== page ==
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    Instine, I can certainly see how it's logically possible that the laws of physics would work in this way, that the conditions in a given region of spacetime could only be determined by information accessible in that region. Even then it's not clear this would mean cosmic censorship would have to apply within the singular surface, since an observer in there can probably measure the radius of the surface and the rate it's shrinking, which might be enough to tell him the mass and figure out whether the radius is smaller than the Schwarzschild radius for that mass; so he would then have enough information to deduce the existence of an event horizon surrounding him in the universe outside the surface, even if he couldn't measure the horizon directly (but then I don't think you ever can when you're within an event horizon).

    But more generally, do you agree it's logically possible that the laws of physics wouldn't work this way, and that conditions and events in a region of spacetime could be determined by information the observers in that region has no access to? And doesn't something like the Schroedinger's cat thought experiment suggest that the laws of physics in our universe don't in fact have the property you describe, since at the moment the box is opened the cat is suddenly subjected to influences that up until that moment it could have obtained no information about within the box (assume it's a really really smart cat!).
  6. Jun 30, 2006 #5


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    Here's the "Mystery of the Millenium" paper: http://arxiv.org/abs/astro-ph/0603114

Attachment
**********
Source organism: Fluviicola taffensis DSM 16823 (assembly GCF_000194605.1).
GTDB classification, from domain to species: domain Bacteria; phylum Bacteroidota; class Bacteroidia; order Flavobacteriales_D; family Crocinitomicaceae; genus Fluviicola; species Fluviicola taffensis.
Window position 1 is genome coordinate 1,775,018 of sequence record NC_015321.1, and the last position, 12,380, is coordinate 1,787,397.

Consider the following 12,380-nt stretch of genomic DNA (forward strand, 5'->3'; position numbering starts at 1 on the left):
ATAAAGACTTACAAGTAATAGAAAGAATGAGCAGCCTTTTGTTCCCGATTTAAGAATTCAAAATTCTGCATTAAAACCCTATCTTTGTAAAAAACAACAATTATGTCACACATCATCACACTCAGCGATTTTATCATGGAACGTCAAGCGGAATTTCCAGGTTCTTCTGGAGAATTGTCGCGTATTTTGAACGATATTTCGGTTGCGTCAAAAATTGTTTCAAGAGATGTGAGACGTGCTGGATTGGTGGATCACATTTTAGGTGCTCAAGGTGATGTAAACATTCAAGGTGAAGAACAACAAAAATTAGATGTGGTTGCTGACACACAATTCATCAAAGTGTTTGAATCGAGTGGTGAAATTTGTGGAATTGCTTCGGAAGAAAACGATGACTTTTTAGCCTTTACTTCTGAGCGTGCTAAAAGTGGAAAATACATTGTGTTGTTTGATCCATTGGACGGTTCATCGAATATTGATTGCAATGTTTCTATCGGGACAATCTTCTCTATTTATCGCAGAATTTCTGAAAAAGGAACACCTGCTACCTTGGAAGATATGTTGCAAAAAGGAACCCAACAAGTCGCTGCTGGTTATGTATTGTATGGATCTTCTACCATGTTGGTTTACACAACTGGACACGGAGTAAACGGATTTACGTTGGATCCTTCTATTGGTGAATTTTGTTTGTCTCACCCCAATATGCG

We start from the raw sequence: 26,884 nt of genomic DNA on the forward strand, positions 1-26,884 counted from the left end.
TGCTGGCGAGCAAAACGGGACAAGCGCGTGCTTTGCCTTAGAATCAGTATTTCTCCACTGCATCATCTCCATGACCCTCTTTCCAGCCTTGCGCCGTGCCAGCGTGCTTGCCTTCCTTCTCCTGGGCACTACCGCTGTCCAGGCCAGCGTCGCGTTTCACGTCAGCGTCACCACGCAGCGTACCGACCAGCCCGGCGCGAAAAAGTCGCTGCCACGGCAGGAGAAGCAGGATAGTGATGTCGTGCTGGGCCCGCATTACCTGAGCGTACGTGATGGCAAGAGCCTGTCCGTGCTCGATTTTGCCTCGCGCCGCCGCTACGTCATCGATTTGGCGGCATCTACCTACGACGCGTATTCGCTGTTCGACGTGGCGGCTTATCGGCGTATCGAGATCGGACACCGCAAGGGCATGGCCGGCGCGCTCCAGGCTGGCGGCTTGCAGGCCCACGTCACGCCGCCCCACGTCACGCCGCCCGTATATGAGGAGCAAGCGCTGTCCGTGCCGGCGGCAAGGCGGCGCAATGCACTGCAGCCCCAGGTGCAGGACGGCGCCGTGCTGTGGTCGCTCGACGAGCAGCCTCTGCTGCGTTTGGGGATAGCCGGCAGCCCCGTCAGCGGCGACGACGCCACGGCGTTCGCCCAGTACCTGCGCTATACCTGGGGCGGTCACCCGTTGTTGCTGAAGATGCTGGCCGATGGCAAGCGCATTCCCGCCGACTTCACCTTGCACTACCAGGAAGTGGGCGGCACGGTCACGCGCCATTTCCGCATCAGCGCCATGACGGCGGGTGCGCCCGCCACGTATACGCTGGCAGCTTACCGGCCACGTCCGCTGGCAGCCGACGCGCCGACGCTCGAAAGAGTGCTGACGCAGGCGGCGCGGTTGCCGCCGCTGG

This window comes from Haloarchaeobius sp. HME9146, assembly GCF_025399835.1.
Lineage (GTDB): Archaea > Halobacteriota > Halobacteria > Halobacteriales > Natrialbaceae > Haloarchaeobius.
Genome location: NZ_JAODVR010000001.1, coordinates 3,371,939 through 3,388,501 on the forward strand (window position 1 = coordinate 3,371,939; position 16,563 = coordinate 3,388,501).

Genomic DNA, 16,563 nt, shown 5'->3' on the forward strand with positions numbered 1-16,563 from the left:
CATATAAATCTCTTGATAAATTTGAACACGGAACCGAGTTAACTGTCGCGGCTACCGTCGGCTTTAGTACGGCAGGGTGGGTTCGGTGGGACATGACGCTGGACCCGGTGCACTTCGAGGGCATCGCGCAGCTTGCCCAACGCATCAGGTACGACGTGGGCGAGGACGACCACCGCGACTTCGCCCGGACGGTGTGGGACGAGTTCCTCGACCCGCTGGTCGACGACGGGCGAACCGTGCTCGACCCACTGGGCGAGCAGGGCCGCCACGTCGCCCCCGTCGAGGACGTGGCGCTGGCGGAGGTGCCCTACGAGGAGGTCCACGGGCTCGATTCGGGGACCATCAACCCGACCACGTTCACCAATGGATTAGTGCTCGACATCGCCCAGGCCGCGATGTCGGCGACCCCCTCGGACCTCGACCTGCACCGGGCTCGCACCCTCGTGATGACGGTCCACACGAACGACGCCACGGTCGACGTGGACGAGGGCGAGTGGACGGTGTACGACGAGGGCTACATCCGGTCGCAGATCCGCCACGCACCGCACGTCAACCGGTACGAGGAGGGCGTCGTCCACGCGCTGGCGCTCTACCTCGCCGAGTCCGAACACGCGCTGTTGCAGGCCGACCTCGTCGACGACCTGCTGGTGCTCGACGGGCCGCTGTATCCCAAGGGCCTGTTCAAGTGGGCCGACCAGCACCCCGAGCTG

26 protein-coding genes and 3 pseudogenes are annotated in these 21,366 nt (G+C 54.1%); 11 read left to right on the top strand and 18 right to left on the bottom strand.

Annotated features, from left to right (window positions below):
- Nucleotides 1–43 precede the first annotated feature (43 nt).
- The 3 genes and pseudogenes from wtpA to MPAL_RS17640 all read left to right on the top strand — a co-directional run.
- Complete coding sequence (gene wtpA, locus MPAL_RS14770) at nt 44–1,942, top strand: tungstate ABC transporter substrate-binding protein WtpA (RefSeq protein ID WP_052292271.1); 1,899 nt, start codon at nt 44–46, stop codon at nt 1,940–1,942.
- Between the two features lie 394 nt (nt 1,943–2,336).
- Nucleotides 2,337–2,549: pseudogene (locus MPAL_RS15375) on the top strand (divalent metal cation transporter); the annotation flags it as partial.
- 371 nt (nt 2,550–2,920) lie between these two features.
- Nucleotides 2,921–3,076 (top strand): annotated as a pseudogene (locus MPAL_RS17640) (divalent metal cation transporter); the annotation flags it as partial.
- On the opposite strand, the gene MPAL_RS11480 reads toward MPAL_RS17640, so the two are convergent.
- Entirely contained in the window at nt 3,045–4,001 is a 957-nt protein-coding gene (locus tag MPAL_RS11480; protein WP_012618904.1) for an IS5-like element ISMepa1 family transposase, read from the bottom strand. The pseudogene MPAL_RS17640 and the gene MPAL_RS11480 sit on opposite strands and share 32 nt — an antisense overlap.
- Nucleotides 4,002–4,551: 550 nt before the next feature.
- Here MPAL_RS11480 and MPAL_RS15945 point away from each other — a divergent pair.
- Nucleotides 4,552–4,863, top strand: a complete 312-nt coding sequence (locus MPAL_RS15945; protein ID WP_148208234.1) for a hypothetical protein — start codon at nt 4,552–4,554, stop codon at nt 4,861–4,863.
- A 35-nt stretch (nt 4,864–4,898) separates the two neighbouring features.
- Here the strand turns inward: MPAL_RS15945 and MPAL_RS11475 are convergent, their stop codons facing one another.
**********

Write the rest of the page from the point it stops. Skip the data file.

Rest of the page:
The idea is roughly this: AdS is an anti-de Sitter space - hyperbolic like the space around a gravitationg mass. The AdS is supposed to be a boundary (such as a horizon) of another space, called the "bulk". CFT is a conformally invariant physical theory. String theory is conformally invariant, but general relativity is not. The holographic thesis is that the degrees of freedom of the CFT in the bulk are completely encoded in the details oof the AdS on the boundary. Just as a two dimensional hologram can store a complete three dimensional scene.
  7. Jun 30, 2006 #6
    Lol sorry. Thats an annoying habit of mine. I just made a quick post, and then spent half an hour editing it. Sorry.

    Thank you SelfAjoint. If you break a hologram, the peices contain the entire image. Is this relevant?

    You given me some good stuff to get reading about.

    As I said before, you've got me thinking here. But what would he see?

    Infinitely fast particles? After they've been accelerated past the infinite ST curve?

    No, because although it may take a finite proper time to reach a singularity, it will take an infinite time to pass through one.

    I concede that I'm only guessing, and that physics may not conform to this plan at all, and that Schrodinger's cat is not conclusive proof of anything at all.

    All just thoughts.